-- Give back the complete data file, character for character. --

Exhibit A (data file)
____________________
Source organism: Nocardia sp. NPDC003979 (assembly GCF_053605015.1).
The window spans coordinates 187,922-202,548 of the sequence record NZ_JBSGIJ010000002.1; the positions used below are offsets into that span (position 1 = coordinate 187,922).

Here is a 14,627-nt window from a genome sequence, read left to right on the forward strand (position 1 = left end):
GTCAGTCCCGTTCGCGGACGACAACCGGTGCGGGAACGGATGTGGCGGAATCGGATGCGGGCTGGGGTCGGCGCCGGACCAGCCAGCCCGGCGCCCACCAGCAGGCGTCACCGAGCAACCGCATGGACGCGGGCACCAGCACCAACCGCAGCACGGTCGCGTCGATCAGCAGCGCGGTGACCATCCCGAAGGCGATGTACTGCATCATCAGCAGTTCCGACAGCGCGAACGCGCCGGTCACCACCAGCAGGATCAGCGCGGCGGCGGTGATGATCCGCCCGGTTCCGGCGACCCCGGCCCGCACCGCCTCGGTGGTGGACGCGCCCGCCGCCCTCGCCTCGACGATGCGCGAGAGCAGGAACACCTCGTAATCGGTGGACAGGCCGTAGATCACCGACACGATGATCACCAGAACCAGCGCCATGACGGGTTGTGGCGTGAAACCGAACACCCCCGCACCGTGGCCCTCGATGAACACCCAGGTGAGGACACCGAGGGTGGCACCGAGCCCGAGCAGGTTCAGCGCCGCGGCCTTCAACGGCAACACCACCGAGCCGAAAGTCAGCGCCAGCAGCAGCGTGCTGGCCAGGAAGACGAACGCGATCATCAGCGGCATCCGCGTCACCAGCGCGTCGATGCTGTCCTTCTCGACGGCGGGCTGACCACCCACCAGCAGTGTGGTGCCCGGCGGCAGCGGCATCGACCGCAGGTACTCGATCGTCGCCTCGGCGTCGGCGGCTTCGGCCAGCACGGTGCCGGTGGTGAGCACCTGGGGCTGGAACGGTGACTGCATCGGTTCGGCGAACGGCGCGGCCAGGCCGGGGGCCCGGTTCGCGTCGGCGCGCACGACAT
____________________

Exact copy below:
Source organism: Nocardia sp. NPDC003979 (assembly GCF_053605015.1).
The window spans coordinates 187,922-202,548 of the sequence record NZ_JBSGIJ010000002.1; the positions used below are offsets into that span (position 1 = coordinate 187,922).

Here is a 14,627-nt window from a genome sequence, read left to right on the forward strand (position 1 = left end):
GTCAGTCCCGTTCGCGGACGACAACCGGTGCGGGAACGGATGTGGCGGAATCGGATGCGGGCTGGGGTCGGCGCCGGACCAGCCAGCCCGGCGCCCACCAGCAGGCGTCACCGAGCAACCGCATGGACGCGGGCACCAGCACCAACCGCAGCACGGTCGCGTCGATCAGCAGCGCGGTGACCATCCCGAAGGCGATGTACTGCATCATCAGCAGTTCCGACAGCGCGAACGCGCCGGTCACCACCAGCAGGATCAGCGCGGCGGCGGTGATGATCCGCCCGGTTCCGGCGACCCCGGCCCGCACCGCCTCGGTGGTGGACGCGCCCGCCGCCCTCGCCTCGACGATGCGCGAGAGCAGGAACACCTCGTAATCGGTGGACAGGCCGTAGATCACCGACACGATGATCACCAGAACCAGCGCCATGACGGGTTGTGGCGTGAAACCGAACACCCCCGCACCGTGGCCCTCGATGAACACCCAGGTGAGGACACCGAGGGTGGCACCGAGCCCGAGCAGGTTCAGCGCCGCGGCCTTCAACGGCAACACCACCGAGCCGAAAGTCAGCGCCAGCAGCAGCGTGCTGGCCAGGAAGACGAACGCGATCATCAGCGGCATCCGCGTCACCAGCGCGTCGATGCTGTCCTTCTCGACGGCGGGCTGACCACCCACCAGCAGTGTGGTGCCCGGCGGCAGCGGCATCGACCGCAGGTACTCGATCGTCGCCTCGGCGTCGGCGGCTTCGGCCAGCACGGTGCCGGTGGTGAGCACCTGGGGCTGGAACGGTGACTGCATCGGTTCGGCGAACGGCGCGGCCAGGCCGGGGGCCCGGTTCGCGTCGGCGCGCACGACAT